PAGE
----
Sérgio likes to say that many of the ills of buildings in the 80s were resolved with plants. He describes them as living sculptures and air purifying organisms. Having plants was therefore a priority once the idea of LX Lapa began to take shape in the couple’s minds. In addition to the aesthetic and decorative function, plants give the environment life, both by improving the air quality and by providing a fresh and appealing energy, which these experts in photosynthesis convey to visitors.
They work with two different suppliers – a Portuguese grower and a Portuguese importer of Dutch plants. Some are large and they are handpicked, since growing plants is a long and expensive process that only the best producers are able to do. Before they get snapped up, LX Lapa currently has leafy Swiss cheese plants, sinuous begonias, beautiful Chinese money plants and, naturally, fascinating cactuses and succulents.
In addition to the gallery, which is separate and will present different exhibitions, art is a key element of the LX Lapa shop. Scattered around the 16 rooms are paintings, sculptures and photos by various artists. Sérgio and Filipa wanted to complement pieces by recognised artists – chosen from Galeria Filomena Soares in a partnership with the owners – with work by young talents, emerging artists who can use the space as a platform to exhibit.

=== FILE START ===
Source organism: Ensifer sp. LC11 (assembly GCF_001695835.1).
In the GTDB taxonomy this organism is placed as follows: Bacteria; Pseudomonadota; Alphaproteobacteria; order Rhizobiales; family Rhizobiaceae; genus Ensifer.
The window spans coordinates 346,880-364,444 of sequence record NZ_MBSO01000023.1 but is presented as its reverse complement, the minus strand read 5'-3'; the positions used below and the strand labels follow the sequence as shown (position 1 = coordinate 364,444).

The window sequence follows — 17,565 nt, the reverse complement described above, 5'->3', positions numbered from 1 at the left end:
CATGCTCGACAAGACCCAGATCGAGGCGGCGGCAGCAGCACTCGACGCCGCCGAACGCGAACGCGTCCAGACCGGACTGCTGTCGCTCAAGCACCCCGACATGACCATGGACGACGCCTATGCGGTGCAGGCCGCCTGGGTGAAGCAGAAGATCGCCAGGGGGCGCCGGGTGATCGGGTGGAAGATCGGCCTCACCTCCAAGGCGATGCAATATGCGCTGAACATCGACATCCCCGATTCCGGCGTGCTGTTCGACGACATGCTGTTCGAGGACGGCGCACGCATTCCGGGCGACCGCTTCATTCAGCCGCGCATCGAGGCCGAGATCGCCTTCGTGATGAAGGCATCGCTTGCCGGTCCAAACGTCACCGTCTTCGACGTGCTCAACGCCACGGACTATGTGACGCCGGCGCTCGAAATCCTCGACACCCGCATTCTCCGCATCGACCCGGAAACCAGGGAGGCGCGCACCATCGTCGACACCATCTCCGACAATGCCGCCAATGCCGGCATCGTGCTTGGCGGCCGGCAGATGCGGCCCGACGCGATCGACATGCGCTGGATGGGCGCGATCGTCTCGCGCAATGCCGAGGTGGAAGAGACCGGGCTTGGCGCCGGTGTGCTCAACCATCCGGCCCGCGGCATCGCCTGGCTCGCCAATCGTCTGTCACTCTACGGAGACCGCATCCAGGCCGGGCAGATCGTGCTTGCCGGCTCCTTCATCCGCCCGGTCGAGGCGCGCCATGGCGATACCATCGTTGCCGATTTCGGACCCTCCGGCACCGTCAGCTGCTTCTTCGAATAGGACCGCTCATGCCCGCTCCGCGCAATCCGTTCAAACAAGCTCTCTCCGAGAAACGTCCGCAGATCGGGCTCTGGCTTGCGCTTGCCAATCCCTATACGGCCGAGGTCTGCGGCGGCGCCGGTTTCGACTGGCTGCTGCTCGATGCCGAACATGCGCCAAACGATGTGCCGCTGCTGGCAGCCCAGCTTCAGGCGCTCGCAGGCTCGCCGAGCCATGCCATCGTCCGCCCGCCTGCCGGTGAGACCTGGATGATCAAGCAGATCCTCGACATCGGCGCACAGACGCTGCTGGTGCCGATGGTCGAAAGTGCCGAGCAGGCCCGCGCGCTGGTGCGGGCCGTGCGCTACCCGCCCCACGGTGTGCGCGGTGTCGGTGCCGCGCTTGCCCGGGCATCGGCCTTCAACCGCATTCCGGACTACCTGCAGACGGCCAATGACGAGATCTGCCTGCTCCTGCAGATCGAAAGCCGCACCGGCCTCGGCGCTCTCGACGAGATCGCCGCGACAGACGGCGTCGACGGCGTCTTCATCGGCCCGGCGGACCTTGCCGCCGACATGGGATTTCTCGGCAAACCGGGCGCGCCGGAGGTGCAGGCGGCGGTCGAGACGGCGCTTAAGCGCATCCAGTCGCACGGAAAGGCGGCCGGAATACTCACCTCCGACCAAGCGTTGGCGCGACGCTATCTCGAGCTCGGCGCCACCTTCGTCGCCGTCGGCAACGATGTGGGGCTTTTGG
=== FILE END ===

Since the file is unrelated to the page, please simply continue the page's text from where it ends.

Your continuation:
At the entrance, Helena Almeida’s piece Looking Back from 2007 hangs imposingly above the stairs. In another room, framed by the natural contours of the mansion’s walls, are four pieces made of acrylic on paper by Pedro Barateiro between 2012 and 2014.
As regards work by young talents, Sérgio and Filipa visited dozens of studios until finding the pieces they felt were right to complement the furniture. This can include photos by Inês Mendes Leal, on the left, being applauded by glove moulds.
Francisco Trêpa and his tropical creativity appears in various rooms. His work Happy Meal, in which a swimmer and a crocodile fraternize at a McDonald’s restaurant, is impactful. Isabel Cordovil, Sebastião Cavaco and Madalena Pequito are three other artists that are noticeable when wandering through the rooms. Like the furniture, these artworks are also temporary residents, re placed by others when a buyer gives them a new home.